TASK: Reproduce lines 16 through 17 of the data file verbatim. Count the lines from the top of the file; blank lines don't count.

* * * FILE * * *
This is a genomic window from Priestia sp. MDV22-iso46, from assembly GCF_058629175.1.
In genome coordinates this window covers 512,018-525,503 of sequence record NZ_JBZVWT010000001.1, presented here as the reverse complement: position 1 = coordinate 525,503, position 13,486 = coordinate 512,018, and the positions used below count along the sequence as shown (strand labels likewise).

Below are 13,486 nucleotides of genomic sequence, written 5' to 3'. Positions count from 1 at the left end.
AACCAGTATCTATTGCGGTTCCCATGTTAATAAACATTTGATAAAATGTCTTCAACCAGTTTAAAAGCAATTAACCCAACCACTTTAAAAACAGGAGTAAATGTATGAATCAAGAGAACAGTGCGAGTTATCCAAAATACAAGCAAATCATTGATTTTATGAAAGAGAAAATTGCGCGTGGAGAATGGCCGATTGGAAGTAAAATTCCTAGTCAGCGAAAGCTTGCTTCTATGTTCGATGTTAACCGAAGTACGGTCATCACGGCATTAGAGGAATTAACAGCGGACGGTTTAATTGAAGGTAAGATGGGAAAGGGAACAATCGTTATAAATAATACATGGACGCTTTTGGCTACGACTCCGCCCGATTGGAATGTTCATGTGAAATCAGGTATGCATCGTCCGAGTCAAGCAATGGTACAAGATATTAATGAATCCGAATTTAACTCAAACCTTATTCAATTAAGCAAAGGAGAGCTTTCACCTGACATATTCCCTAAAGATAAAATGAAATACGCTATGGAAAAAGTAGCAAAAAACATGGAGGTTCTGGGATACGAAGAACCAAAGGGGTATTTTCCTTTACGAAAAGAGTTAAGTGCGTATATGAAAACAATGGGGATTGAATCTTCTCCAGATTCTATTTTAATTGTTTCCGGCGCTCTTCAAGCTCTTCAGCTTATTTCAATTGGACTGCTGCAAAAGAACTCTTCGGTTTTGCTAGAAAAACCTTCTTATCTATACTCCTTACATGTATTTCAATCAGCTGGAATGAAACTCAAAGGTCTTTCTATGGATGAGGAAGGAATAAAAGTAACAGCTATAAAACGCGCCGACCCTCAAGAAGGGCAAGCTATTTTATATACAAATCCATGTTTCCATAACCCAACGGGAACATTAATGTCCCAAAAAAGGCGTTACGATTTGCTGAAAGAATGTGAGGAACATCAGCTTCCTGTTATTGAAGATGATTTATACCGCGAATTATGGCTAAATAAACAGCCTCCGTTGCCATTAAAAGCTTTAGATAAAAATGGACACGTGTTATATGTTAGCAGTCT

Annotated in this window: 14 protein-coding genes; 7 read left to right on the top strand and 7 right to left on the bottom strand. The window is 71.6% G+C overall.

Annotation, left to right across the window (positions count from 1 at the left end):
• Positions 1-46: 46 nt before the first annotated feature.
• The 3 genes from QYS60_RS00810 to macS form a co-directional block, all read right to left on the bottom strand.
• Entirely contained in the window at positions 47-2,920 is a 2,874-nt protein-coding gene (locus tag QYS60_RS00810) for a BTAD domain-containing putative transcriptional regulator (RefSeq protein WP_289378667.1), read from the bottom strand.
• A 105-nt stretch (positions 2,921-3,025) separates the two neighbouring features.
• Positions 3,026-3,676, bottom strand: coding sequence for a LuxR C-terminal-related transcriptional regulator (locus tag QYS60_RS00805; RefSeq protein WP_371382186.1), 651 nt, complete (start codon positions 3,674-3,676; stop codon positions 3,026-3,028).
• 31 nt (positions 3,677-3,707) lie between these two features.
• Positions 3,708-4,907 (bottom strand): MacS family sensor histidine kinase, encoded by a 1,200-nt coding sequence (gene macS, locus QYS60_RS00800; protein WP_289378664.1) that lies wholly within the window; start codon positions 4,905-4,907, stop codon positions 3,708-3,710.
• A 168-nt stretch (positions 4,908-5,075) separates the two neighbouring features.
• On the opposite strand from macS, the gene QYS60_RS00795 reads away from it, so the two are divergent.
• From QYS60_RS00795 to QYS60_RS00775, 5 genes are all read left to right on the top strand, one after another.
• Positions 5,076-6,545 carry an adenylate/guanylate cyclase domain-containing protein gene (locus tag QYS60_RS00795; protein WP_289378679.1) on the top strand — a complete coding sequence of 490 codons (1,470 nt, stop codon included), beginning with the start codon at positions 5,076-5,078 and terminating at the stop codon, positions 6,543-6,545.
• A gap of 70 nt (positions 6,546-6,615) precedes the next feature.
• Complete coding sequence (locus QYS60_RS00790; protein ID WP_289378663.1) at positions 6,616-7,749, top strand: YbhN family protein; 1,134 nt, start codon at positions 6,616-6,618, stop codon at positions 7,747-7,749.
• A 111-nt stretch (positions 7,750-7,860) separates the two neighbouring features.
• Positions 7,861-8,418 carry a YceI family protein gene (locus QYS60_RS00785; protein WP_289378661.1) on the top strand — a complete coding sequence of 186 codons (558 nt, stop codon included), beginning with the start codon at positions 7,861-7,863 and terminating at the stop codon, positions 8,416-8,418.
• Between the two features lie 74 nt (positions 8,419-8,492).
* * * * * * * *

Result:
• From QYS60_RS00795 to QYS60_RS00775, 5 genes are all read left to right on the top strand, one after another.
• Positions 5,076-6,545 carry an adenylate/guanylate cyclase domain-containing protein gene (locus tag QYS60_RS00795; protein WP_289378679.1) on the top strand — a complete coding sequence of 490 codons (1,470 nt, stop codon included), beginning with the start codon at positions 5,076-5,078 and terminating at the stop codon, positions 6,543-6,545.